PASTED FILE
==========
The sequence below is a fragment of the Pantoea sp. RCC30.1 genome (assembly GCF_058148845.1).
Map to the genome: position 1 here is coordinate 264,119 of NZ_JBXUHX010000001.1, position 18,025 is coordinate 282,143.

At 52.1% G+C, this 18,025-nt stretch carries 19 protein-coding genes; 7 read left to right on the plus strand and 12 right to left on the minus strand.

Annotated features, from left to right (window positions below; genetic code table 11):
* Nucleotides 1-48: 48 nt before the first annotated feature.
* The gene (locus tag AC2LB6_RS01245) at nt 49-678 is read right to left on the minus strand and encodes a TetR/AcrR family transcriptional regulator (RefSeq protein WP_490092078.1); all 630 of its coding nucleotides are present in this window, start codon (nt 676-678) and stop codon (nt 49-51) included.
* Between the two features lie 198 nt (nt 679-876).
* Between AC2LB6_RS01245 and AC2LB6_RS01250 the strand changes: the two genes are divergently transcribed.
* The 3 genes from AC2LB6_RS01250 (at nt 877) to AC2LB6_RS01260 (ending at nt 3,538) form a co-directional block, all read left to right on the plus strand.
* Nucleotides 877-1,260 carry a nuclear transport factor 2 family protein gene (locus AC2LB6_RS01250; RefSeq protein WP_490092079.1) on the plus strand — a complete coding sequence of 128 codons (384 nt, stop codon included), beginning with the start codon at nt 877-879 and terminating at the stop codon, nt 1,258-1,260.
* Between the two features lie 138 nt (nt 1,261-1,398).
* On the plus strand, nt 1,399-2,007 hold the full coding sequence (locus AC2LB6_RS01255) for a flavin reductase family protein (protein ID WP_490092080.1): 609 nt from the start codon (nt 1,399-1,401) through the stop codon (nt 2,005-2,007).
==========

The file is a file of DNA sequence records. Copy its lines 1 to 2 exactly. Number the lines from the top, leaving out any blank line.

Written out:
The sequence below is a fragment of the Pantoea sp. RCC30.1 genome (assembly GCF_058148845.1).
Map to the genome: position 1 here is coordinate 264,119 of NZ_JBXUHX010000001.1, position 18,025 is coordinate 282,143.